This is an epic guest post by Digital Hothouse. Digital Hothouse is a small, full service digital marketing agency based in Auckland, New Zealand. Our primary focus is on SEO and between the team we have over 25 years’ experience in SEO both in New Zealand and overseas.
Whilst we may be small, we focus on the delivery of the best possible ROI for our clients. Our clients include Fairfax Media, Stuff.co.nz, Makita, GO Rentals, CPG Hotels, Sharp New Zealand, Oyster Bay Wines, Postie+ and more. Find us on Twitter.[/vc_column_text][vc_column_text]Google’s mobile-first index is coming. Whilst no official date has been set, Google’s Gary Illyes announced at SMX Advanced in Seattle back in June that it would likely start to roll out in early 2018. It’s amazing how quickly three months have passed since that conference and with only three months left of 2017, it’s definitely time to start putting some of what we learnt as delegates of the conference into action and the mobile-first index tasks are at the top of our list.
Just a quick note for those who may not have heard; Google is moving to a mobile-first index. That means their index (how websites are ranked) will be based off the mobile version of your website from early 2018. Currently all rankings are taken from the desktop version of your site. Got it? OK, let’s crack on.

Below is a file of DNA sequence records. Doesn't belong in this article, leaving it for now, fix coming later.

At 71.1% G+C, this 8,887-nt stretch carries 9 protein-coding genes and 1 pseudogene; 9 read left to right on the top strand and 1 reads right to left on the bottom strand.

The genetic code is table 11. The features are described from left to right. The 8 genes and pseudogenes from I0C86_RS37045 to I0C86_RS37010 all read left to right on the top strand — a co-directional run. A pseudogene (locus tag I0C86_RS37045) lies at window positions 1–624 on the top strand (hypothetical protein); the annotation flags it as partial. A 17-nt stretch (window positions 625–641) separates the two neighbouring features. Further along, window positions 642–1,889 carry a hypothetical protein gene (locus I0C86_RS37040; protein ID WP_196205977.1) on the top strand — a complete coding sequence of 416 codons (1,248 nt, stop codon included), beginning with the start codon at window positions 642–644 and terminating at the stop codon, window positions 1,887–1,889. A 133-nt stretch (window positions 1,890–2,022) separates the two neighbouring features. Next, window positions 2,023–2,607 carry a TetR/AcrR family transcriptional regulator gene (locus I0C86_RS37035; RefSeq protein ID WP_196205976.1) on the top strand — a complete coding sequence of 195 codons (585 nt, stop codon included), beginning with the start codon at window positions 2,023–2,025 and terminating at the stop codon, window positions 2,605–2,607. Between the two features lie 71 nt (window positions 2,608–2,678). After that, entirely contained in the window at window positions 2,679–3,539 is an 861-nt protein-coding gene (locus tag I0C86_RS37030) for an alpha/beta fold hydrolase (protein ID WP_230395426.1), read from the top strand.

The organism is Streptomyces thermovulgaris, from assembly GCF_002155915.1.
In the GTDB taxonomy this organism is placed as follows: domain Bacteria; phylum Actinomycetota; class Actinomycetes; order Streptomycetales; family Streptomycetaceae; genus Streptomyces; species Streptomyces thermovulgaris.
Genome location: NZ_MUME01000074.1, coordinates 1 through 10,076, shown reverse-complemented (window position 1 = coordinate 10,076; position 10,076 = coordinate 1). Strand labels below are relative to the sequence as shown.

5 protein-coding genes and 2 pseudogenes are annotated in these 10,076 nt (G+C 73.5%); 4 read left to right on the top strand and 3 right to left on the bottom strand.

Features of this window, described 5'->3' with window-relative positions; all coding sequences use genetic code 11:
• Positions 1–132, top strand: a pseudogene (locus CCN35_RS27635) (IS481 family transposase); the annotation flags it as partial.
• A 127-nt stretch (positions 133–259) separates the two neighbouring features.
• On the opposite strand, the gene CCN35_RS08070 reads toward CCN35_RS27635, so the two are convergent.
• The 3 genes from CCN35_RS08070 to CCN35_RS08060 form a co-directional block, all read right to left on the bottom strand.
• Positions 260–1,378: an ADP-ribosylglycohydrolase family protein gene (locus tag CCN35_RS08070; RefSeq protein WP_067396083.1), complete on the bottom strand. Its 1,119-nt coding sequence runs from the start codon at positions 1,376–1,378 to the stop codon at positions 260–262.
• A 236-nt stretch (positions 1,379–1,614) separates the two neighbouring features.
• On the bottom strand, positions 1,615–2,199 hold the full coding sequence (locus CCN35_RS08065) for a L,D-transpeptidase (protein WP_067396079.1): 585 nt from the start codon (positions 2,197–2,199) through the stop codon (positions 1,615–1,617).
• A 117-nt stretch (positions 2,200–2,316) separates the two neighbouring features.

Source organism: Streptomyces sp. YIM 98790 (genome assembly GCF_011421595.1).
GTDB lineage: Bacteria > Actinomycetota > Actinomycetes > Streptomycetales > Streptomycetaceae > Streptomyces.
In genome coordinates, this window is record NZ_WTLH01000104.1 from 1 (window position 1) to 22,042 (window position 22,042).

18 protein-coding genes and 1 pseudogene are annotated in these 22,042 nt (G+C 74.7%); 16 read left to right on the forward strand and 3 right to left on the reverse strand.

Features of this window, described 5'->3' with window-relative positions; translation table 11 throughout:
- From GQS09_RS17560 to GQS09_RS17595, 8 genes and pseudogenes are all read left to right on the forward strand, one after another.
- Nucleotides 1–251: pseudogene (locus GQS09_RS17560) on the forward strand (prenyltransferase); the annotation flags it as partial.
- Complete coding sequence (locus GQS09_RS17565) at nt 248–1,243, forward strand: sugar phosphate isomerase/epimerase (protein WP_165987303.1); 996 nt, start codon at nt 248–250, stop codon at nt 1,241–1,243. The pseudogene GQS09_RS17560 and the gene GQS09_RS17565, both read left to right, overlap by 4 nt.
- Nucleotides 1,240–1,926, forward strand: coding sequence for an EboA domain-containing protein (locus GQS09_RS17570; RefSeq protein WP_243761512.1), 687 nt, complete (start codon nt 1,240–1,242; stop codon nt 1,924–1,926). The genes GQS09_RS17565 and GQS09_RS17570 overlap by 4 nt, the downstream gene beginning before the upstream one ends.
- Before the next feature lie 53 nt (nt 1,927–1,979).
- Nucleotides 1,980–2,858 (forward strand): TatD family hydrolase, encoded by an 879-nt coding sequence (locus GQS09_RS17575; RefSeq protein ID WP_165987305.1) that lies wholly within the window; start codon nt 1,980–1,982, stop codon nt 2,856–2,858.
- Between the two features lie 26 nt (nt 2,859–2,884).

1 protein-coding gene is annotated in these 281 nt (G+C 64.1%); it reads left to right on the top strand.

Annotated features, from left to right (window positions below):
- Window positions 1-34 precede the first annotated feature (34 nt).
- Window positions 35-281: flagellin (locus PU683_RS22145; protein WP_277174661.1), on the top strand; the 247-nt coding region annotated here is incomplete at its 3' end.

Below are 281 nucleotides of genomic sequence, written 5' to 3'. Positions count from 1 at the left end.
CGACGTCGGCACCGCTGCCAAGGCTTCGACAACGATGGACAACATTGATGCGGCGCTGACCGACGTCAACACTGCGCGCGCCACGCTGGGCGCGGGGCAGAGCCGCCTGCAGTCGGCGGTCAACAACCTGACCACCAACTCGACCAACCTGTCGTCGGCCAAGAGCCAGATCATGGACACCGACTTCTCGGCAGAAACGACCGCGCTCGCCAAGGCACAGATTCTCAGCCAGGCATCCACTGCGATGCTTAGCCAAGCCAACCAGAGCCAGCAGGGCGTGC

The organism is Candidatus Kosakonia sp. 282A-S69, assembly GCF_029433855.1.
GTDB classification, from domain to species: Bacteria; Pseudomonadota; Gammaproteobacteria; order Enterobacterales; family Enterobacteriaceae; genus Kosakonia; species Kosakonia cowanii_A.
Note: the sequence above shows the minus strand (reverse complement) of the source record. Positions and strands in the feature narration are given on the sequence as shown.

What does this mean for SEOs, designers and developers?
Well, there are big changes ahead that’s for sure. For some, those changes will be relatively minimal but for others, there is a huge shift in design, development and optimisation just around the corner. We decided to take a look at the top five things that designers and developers need to know ahead of the switch and what you can be doing now to prepare your existing site, and how to build new sites.
Top 5 things designers and developers need to know about the mobile-first index
Whether you are a designer or a developer, it is likely that the briefs you are going to receive both in the lead up to and following the move to the mobile-first index are going to change. Whilst people like to say that they design and develop for mobile first, we have found that this is simply not the case in what we see.
Yes our clients definitely want pages that look good on mobile as well as desktop, but inevitably they still get their desktop designs done first and then see how these will look on mobile.
That’s all about to change.
Once the mobile-first index kicks in, it makes no sense to design and develop for desktop first. Whilst your site needs to look and work well on both desktop and mobile, your primary focus needs to be on the mobile device.
Anyone not jumping on board with this is going to get left behind, especially now that mobile traffic has overtaken desktop traffic and that trend is only going in one direction. Luckily most theme devs already keep this mind, whether they’re WordPress themes for business, portfolio themes, minimalist themes, or even church WP themes… most devs know how to implement the following effectively.